1. Dter, after reading the phrasing used in the original Pearson press release, that it “integrates seamlessly with Google Apps for Education™ and will be available starting this week in the Google Apps Marketplace™, Google’s online storefront for Google Apps™ products and services” I see that it isn’t misleading in the press release. While I appreciate the lack of information that occurs early on- and recognize that what went on at Educause was probably meant to create buzz, no matter how often Google’s name is ‘dropped’ its an app that works in a specific platform- nothing to read into or suppose they have ‘teamed’ up with Google- except if you write for Wired Campus blog- then the idea is to conjecture away with no real evidence.

    I mean, its hard to see there was no intent with a headline like that-given that a week went by and they did finally admit Pearson drops the company’s name so much that ‘many college officials (and WC) assume’ that Google is jointly building the new system; the fact that I can get the ‘angry birds’ app at the App store and I can play it in Google Chrome doesn’t mean that Rovio is teaming with Apple and Google to create the world’s biggest game changing video game.

    So while I’m really happy you were in a great mood yesterday (and hope still today) Joe, I’ll agree with your impression that the article was pretty bad and at best misleading and am appreciative that you gave us your initial and clear first impression – THAT’s journalism! 😉

  2. Hi Joseph,

    Just wanted to say thanks for sharing your initial impressions – very interesting from a Moodle advocates point of view to see how end users are responding to OpenClass.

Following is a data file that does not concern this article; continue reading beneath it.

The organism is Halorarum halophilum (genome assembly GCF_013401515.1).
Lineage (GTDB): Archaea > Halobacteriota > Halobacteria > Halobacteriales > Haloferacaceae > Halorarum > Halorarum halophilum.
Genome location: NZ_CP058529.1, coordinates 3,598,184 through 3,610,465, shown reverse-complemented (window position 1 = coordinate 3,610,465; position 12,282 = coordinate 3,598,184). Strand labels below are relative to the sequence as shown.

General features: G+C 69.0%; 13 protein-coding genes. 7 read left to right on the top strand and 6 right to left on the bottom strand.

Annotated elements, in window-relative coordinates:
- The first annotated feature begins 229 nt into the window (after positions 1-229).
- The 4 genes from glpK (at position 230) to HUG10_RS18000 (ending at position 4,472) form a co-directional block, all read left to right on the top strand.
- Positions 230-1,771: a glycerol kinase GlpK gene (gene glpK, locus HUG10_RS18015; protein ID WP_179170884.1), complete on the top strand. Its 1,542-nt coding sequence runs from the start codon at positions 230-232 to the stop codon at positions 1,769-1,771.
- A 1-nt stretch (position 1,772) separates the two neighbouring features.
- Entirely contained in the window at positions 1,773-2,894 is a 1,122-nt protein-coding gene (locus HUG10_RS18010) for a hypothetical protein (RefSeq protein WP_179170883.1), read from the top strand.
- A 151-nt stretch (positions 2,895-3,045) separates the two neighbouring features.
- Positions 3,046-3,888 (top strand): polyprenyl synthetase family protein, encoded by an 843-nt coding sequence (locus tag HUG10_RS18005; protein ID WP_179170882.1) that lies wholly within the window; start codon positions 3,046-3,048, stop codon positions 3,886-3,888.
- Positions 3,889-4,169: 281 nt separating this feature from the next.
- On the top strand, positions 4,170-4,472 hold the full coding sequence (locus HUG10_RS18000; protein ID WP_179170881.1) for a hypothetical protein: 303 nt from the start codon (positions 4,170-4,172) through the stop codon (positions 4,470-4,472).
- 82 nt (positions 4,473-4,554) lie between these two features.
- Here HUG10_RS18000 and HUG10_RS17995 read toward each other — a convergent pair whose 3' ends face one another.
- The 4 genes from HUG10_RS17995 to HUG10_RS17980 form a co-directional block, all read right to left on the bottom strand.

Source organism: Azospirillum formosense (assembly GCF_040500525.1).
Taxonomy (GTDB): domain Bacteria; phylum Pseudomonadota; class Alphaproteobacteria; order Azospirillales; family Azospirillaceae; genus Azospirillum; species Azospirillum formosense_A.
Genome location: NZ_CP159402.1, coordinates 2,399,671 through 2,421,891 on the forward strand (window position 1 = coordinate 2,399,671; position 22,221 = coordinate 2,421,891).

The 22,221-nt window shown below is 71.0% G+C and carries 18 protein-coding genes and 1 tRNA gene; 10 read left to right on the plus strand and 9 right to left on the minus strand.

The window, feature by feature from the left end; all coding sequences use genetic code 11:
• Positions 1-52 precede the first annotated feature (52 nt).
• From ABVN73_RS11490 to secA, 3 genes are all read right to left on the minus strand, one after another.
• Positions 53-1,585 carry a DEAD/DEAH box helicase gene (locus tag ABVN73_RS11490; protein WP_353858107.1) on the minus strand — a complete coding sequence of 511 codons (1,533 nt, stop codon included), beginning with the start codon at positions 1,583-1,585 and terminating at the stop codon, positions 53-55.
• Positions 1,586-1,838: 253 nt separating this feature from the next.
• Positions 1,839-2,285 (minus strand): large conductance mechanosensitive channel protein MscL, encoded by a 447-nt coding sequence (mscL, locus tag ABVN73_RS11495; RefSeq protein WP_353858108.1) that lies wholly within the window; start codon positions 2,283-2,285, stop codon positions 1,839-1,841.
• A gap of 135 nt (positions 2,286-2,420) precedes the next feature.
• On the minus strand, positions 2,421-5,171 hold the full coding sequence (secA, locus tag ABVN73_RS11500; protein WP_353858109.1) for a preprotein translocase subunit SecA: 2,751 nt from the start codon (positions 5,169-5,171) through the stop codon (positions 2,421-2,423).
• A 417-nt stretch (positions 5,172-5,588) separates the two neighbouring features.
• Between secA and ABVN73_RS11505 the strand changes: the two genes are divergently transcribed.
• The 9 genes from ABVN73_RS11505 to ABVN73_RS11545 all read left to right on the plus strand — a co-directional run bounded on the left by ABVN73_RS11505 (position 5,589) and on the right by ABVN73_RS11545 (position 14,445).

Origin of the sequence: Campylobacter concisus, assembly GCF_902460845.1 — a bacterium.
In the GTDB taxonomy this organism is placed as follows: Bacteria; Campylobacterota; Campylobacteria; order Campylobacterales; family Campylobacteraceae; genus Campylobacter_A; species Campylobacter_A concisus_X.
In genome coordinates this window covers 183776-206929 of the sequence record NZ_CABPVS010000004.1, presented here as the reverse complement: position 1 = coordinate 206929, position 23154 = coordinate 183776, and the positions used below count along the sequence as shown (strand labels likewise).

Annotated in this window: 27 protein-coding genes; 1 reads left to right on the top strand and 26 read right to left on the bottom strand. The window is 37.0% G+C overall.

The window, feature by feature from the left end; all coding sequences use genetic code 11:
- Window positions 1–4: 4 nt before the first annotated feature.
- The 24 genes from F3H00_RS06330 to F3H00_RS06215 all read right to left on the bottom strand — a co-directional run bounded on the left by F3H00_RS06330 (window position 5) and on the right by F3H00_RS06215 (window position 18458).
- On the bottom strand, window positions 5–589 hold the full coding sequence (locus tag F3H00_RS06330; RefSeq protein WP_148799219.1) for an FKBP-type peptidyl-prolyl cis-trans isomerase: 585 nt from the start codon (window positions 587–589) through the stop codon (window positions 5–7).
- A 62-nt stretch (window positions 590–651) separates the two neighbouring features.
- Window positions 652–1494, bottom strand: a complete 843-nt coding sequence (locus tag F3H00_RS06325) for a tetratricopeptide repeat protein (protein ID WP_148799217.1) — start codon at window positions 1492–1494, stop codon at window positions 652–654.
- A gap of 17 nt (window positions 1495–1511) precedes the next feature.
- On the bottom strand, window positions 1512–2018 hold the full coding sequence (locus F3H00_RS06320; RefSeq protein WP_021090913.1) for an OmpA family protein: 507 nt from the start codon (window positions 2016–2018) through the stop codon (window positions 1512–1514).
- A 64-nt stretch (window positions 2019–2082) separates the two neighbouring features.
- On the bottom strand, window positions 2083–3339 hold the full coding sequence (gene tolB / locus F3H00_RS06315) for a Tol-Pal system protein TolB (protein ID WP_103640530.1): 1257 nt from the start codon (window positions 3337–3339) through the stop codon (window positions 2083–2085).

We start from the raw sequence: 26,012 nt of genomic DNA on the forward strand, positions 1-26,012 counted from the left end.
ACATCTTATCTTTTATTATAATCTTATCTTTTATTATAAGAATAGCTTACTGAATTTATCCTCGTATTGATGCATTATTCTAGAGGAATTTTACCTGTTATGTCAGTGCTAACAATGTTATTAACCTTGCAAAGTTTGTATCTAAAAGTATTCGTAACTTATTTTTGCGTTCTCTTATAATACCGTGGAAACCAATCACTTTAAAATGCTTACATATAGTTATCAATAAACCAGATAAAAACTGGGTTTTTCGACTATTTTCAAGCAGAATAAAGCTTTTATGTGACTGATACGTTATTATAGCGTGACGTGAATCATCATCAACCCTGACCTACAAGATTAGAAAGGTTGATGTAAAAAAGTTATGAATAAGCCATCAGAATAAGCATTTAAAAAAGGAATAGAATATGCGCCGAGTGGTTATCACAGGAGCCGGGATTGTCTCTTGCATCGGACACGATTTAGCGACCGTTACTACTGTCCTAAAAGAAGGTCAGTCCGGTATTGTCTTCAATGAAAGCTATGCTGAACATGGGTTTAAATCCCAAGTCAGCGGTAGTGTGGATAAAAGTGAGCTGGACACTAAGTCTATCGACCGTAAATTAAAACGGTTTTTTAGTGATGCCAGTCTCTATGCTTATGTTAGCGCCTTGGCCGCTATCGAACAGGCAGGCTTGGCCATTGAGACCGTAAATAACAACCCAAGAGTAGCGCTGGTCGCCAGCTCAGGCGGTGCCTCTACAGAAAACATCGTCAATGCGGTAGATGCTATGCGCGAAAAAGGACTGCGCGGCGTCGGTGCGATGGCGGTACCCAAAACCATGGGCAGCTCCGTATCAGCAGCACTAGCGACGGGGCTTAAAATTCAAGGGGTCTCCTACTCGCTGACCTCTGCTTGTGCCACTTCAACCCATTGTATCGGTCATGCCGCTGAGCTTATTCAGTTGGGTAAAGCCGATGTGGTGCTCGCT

3. It’s true, Alyson, that the Chronicle’s initial coverage was pretty bad, even misleading–but I’m tempted to cut them a little slack, because things were developing pretty quickly. The Chronicle’s coverage of educational technology is and always has been fairly bad overall, even in Wired Campus (with Prof Hacker being an exception).

    And I tend to also have a knee-jerk suspicion of big publishers. When they say “free” I check my wallet, and when they say “open” I look for the padlocks. But in this case I think Pearson does deserve some credit. This really is free, they really won’t charge for it. That has the potential to be very big. And while they’re not really what I would call open, it is not a completely closed platform, either. They are hoping (of course) to sell a lot more of their e-textbooks because of this platform, and maybe they will, but it’s also open to any other publisher’s stuff, and OER’s, too.

    I don’t think there was any real intention to mislead, and I think there is still some real disruptive potential. Although maybe I’m just in an overly optimistic state today.